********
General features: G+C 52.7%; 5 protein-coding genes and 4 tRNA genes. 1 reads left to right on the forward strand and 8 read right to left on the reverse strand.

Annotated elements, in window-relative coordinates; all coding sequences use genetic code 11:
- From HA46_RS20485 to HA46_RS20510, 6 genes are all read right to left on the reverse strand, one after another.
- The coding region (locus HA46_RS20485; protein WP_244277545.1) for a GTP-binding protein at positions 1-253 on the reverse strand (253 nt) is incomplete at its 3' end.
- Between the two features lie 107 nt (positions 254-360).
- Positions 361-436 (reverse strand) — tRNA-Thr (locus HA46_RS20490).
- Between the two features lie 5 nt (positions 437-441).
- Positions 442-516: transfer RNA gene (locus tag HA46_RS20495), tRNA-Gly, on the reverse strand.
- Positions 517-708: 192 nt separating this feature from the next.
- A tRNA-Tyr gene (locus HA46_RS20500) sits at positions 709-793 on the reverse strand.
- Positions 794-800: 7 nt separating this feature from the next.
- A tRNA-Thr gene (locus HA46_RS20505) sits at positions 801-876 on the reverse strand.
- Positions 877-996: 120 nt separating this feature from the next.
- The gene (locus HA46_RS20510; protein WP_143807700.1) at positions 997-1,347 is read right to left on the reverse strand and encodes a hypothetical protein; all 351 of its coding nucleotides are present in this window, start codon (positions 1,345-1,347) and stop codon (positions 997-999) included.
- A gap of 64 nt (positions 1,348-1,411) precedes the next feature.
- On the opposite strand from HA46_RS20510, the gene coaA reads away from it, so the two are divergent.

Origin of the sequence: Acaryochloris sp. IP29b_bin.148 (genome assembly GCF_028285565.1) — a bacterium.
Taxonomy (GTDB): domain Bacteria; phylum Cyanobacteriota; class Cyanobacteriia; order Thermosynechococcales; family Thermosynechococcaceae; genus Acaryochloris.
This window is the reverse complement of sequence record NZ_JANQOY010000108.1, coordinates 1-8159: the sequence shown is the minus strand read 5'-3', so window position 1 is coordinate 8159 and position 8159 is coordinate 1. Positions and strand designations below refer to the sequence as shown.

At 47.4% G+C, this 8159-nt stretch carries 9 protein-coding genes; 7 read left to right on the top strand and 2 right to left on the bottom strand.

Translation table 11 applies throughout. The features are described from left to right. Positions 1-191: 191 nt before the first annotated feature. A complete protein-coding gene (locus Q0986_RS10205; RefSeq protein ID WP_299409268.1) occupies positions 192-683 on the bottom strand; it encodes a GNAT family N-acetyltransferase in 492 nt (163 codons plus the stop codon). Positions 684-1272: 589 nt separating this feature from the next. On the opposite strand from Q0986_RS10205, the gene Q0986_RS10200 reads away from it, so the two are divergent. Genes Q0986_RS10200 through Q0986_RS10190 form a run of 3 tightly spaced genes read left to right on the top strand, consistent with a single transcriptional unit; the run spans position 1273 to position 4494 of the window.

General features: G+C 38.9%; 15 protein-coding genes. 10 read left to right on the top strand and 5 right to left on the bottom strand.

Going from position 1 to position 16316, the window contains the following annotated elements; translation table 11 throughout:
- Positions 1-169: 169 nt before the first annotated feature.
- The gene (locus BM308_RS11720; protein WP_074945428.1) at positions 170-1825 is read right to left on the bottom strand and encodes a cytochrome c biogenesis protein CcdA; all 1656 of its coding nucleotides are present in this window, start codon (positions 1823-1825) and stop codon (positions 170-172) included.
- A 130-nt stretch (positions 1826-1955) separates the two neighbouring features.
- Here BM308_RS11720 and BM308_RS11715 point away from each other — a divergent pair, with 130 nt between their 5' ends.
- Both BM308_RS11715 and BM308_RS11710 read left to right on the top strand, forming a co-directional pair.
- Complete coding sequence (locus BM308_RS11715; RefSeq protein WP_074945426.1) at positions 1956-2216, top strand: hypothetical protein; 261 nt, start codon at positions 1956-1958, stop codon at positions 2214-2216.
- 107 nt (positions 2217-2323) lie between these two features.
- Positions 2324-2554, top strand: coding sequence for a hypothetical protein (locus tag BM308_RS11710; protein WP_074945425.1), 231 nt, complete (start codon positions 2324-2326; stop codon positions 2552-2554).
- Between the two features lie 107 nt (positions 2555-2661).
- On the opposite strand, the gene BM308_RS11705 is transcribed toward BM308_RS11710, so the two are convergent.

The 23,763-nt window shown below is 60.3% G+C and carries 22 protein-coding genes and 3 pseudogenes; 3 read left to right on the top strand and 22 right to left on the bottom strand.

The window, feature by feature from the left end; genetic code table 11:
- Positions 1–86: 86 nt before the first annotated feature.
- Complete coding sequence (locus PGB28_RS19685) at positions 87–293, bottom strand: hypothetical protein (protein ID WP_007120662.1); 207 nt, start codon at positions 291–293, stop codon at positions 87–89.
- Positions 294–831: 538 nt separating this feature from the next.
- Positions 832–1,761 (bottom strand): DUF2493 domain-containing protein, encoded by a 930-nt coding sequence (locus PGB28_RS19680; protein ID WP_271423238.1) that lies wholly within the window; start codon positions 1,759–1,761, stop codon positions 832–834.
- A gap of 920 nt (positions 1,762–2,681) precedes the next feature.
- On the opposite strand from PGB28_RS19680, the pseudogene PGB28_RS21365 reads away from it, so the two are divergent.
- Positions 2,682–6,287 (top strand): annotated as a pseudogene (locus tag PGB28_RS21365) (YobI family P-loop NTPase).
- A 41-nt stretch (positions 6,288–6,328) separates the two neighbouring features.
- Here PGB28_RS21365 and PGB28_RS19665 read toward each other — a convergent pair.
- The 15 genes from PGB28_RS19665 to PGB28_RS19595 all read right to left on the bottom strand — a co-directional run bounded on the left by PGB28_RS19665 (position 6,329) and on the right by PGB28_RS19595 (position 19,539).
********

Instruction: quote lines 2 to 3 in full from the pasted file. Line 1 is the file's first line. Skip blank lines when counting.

Annotated elements, in window-relative coordinates; all coding sequences use genetic code 11:
- From HA46_RS20485 to HA46_RS20510, 6 genes are all read right to left on the reverse strand, one after another.